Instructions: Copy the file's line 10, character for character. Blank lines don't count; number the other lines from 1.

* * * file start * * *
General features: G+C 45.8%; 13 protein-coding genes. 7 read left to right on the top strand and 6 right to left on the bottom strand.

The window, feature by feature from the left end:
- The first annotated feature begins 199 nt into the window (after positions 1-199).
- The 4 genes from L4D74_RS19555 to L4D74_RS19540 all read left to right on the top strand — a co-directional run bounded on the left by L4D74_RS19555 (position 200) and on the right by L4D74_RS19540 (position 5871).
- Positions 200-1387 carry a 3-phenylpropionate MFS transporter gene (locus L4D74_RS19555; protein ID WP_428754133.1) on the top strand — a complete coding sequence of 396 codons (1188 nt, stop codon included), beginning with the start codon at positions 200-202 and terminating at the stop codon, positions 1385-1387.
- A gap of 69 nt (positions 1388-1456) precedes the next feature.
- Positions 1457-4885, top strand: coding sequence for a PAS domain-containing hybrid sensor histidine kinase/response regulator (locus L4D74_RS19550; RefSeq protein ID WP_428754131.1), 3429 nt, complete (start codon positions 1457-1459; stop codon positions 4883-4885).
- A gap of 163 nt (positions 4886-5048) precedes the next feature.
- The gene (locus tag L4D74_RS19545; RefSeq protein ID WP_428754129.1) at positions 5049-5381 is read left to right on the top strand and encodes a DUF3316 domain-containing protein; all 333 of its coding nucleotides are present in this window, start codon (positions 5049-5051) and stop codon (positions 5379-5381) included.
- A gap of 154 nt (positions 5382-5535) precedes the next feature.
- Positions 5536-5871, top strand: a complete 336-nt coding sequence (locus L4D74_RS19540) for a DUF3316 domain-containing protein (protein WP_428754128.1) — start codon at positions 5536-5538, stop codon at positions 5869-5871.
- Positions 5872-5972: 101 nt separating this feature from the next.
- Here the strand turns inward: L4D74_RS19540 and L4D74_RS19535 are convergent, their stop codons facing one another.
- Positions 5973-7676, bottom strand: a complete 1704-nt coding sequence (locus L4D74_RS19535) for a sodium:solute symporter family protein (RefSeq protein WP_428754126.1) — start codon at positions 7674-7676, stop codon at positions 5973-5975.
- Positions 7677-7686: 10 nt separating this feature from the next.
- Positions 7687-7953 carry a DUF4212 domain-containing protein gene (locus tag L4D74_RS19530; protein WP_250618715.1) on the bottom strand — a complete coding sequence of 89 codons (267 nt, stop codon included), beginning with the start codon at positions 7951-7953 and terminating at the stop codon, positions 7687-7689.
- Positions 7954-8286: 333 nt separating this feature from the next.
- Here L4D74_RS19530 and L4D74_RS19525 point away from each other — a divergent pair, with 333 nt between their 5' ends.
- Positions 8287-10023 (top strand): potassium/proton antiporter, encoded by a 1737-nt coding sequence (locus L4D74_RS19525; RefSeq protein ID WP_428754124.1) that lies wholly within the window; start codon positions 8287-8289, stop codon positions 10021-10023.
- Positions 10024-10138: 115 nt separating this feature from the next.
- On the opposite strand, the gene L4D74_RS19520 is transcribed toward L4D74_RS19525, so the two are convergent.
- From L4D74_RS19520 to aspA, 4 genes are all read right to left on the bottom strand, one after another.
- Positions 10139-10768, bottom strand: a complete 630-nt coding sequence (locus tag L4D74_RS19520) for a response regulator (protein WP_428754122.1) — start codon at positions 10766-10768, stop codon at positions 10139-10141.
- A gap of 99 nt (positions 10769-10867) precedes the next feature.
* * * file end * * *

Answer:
- A gap of 154 nt (positions 5382-5535) precedes the next feature.